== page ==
As the congressional runoff race between U.S. Reps. Charles Boustany and Jeff Landry continues through Dec. 8, both congressmen are continuing to tout new endorsements.
While Boustany, R-Lafayette, may have more recent endorsements, Landry, R-New Iberia, certainly has the most vocal in prominent national radio host and author Mark Levin, of New York.
“I am endorsing Congressman Landry because he is the conservative in this race,” Levin said. “Landry is a proactive conservative, and the other guy is trouble. Landry is a citizen-congressman looking out for the folks, and the other guy is all over the map.”
Boustany, meanwhile, had U.S. Rep. Darrell Issa, R-Calif., speak up on his behalf on Thursday. Issa, who chairs the U.S. House Oversight and Government Reform Committee, and Boustany are among the few members of Congress who come from Lebanese heritage.
“I spend each and every day in Congress holding President Obama’s administration accountable for their actions and rooting out fraud in our federal government,” Issa stated. “I can think of few others as well-appointed to help me in my efforts than my friend Dr. Charles Boustany, and I whole heartily endorse him for re-election.”
Boustany and Landry are running against each other to represent southwestern Louisiana in the 3rd Congressional District because of redistricting. Louisiana is losing a seat in Congress because of a lack of population growth.
On Nov. 6, Boustany won nearly 45 percent of the vote compared to 30 percent for Landry in a field of five candidates. The only Democrat in the race, Ron Richard of Lake Charles, received 21.5 percent of the vote. Richard has since endorsed Boustany.
Boustany also is touting more bipartisan support, including from 13 mayors in the district, and the support of a variety of state legislators, ranging from House Speaker Chuck Kleckley, R-Lake Charles, to state Sen. Eric LaFleur, D-Ville Platte.
Landry, on the other hand, is backed by various tea party groups and most of the Republican parish executive committees in the district.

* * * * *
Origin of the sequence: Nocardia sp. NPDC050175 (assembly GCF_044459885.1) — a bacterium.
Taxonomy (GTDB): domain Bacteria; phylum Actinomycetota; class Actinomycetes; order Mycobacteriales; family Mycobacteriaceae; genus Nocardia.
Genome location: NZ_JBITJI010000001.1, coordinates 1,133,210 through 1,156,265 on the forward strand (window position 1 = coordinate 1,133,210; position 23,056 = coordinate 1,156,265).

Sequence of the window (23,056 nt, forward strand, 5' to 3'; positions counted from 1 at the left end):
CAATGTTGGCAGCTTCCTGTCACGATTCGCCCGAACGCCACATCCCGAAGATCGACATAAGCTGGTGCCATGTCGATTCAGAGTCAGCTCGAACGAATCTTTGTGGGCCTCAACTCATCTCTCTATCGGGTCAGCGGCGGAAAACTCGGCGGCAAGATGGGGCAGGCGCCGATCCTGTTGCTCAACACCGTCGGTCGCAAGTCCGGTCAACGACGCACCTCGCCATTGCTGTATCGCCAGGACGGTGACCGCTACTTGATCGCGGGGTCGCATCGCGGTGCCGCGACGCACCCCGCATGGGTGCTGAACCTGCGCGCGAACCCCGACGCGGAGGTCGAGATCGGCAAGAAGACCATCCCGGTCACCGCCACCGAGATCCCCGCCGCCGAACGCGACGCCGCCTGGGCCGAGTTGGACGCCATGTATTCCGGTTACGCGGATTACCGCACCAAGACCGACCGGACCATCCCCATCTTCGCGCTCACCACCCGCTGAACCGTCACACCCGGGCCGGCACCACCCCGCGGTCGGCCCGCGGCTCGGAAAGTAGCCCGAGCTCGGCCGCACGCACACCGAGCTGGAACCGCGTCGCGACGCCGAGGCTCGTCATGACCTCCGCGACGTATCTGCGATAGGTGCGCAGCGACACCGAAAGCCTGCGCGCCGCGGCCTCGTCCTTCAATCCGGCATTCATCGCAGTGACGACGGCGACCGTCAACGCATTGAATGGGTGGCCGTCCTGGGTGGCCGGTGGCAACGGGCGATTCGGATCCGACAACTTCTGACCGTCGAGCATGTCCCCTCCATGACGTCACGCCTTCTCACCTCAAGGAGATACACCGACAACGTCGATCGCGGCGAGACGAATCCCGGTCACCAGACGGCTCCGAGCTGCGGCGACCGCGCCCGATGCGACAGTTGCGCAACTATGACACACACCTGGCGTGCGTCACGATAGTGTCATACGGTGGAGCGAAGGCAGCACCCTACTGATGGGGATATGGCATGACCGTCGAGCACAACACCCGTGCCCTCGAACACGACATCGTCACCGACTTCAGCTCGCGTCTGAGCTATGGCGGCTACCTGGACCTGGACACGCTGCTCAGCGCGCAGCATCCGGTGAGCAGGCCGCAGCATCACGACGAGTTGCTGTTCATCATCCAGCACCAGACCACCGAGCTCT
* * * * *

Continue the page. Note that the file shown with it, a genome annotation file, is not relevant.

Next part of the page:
U.S. Sen. David Vitter, R-La., sent a letter to the president of South Sudan seeking the fair treatment of Slidell resident Elton “Mark” McCabe, who has been detained for more than a month.
Vitter wrote to President Salva Kiir Mayardit urging him to ensure that McCabe would be granted due process as guaranteed by the laws of South Sudan, as well as by international law.
McCabe was detained by members of the South Sudanese National Security Service on Oct. 14, and although he awaits trial scheduled on Thursday, he has yet to be officially charged. McCabe has been working in the region developing clinics and Internet infrastructure.
“I’ve been working with the McCabe family, the U.S. Embassy and the State Department to get Mark released to the Embassy on humanitarian grounds,” Vitter said in a prepared statement. “While we’re working to make sure Mark receives due process and fair treatment, his health and safety are top priorities that my office will continue to focus on.”
Vitter’s letter complains about how McCabe was released on bail and immediately detained again.
“Such actions lend an air of political manipulation to this case, when it should be decided solely on the merits or complete lack thereof,” Vitter wrote. “To date, no evidence has been presented to substantiate the charges against him. His continued detention prevents access to medical treatment for a life-threatening condition which continues to worsen each day. An American physician has confirmed the gravity of Mr. McCabe’s condition.”
McCabe suffered a major heart attack 11 months ago.
U.S. Sen. Mary Landrieu, D-La., found herself this week in the relatively rare situation of praising Gov. Bobby Jindal, even if it may have come in a backhanded way.
In this case, they were both in agreement over criticizing defeated GOP presidential nominee Mitt Romney over the former Massachusetts governor’s comments about him losing to Obama because of “giving a lot of stuff” to groups like black people, Hispanics and young people.
Jindal said Romney was wrong and that the GOP needs to reach out to all voters. Landrieu agreed that both major political parties need to work with everyone and to do more to work with each other.
Landrieu started out with criticizing Romney for “divisive talk” but then she addressed Jindal, with whom she has had a strained relationship, especially in recent months over federal Medicaid funding.
“In addition, since I have been critical in recent times of Gov. Jindal’s failure to speak out and act on issues important to our state, I want to be quick today to compliment him on his strong rebuke of Gov. Romney’s misguided and divisive statements,” Landrieu stated. “Gov. Jindal is absolutely correct that both parties need to do a better job of focusing on 100 percent of the voters and promoting principled compromises that respect both majority rule and minority views.”
Compiled by Jordan Blum, chief of The Advocate Washington bureau. His email address is email@example.com.
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